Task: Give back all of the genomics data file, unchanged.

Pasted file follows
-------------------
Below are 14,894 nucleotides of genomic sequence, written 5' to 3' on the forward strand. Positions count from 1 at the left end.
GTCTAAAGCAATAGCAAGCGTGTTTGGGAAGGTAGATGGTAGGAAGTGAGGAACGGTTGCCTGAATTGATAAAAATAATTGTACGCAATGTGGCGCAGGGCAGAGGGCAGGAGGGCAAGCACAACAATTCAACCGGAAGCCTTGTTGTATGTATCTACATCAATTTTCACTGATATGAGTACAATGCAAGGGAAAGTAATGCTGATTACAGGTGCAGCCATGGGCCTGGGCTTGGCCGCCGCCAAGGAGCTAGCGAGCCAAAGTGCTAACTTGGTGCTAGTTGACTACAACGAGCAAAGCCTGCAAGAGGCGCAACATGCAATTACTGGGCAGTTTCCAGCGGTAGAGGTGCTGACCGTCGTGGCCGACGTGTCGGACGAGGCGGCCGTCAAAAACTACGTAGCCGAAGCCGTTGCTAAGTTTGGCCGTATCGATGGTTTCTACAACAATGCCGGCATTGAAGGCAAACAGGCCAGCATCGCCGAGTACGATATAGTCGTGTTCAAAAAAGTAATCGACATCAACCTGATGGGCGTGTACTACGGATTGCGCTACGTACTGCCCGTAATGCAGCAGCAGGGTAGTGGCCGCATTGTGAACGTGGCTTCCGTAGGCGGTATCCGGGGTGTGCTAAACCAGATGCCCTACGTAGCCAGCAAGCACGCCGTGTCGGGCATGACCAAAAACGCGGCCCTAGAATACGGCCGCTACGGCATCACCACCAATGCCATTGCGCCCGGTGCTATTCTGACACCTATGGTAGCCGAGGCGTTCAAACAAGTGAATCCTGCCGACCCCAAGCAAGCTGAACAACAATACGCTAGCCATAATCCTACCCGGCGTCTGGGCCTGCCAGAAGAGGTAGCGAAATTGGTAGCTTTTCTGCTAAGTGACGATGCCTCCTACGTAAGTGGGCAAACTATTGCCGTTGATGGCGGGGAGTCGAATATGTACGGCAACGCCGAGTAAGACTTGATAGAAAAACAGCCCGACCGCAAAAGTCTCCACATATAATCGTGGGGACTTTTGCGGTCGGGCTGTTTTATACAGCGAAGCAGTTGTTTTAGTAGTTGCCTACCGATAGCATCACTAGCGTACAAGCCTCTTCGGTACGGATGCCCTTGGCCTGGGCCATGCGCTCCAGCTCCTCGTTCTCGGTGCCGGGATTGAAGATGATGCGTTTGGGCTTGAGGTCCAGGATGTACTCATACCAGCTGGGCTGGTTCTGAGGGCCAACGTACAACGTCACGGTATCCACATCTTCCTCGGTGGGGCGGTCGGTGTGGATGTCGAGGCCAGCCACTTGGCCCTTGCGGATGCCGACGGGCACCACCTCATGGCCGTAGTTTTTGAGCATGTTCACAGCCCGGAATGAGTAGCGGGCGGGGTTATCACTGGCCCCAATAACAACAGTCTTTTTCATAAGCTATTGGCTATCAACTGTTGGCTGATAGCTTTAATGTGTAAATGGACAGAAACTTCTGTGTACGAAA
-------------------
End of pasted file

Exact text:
Below are 14,894 nucleotides of genomic sequence, written 5' to 3' on the forward strand. Positions count from 1 at the left end.
GTCTAAAGCAATAGCAAGCGTGTTTGGGAAGGTAGATGGTAGGAAGTGAGGAACGGTTGCCTGAATTGATAAAAATAATTGTACGCAATGTGGCGCAGGGCAGAGGGCAGGAGGGCAAGCACAACAATTCAACCGGAAGCCTTGTTGTATGTATCTACATCAATTTTCACTGATATGAGTACAATGCAAGGGAAAGTAATGCTGATTACAGGTGCAGCCATGGGCCTGGGCTTGGCCGCCGCCAAGGAGCTAGCGAGCCAAAGTGCTAACTTGGTGCTAGTTGACTACAACGAGCAAAGCCTGCAAGAGGCGCAACATGCAATTACTGGGCAGTTTCCAGCGGTAGAGGTGCTGACCGTCGTGGCCGACGTGTCGGACGAGGCGGCCGTCAAAAACTACGTAGCCGAAGCCGTTGCTAAGTTTGGCCGTATCGATGGTTTCTACAACAATGCCGGCATTGAAGGCAAACAGGCCAGCATCGCCGAGTACGATATAGTCGTGTTCAAAAAAGTAATCGACATCAACCTGATGGGCGTGTACTACGGATTGCGCTACGTACTGCCCGTAATGCAGCAGCAGGGTAGTGGCCGCATTGTGAACGTGGCTTCCGTAGGCGGTATCCGGGGTGTGCTAAACCAGATGCCCTACGTAGCCAGCAAGCACGCCGTGTCGGGCATGACCAAAAACGCGGCCCTAGAATACGGCCGCTACGGCATCACCACCAATGCCATTGCGCCCGGTGCTATTCTGACACCTATGGTAGCCGAGGCGTTCAAACAAGTGAATCCTGCCGACCCCAAGCAAGCTGAACAACAATACGCTAGCCATAATCCTACCCGGCGTCTGGGCCTGCCAGAAGAGGTAGCGAAATTGGTAGCTTTTCTGCTAAGTGACGATGCCTCCTACGTAAGTGGGCAAACTATTGCCGTTGATGGCGGGGAGTCGAATATGTACGGCAACGCCGAGTAAGACTTGATAGAAAAACAGCCCGACCGCAAAAGTCTCCACATATAATCGTGGGGACTTTTGCGGTCGGGCTGTTTTATACAGCGAAGCAGTTGTTTTAGTAGTTGCCTACCGATAGCATCACTAGCGTACAAGCCTCTTCGGTACGGATGCCCTTGGCCTGGGCCATGCGCTCCAGCTCCTCGTTCTCGGTGCCGGGATTGAAGATGATGCGTTTGGGCTTGAGGTCCAGGATGTACTCATACCAGCTGGGCTGGTTCTGAGGGCCAACGTACAACGTCACGGTATCCACATCTTCCTCGGTGGGGCGGTCGGTGTGGATGTCGAGGCCAGCCACTTGGCCCTTGCGGATGCCGACGGGCACCACCTCATGGCCGTAGTTTTTGAGCATGTTCACAGCCCGGAATGAGTAGCGGGCGGGGTTATCACTGGCCCCAATAACAACAGTCTTTTTCATAAGCTATTGGCTATCAACTGTTGGCTGATAGCTTTAATGTGTAAATGGACAGAAACTTCTGTGTACGAAA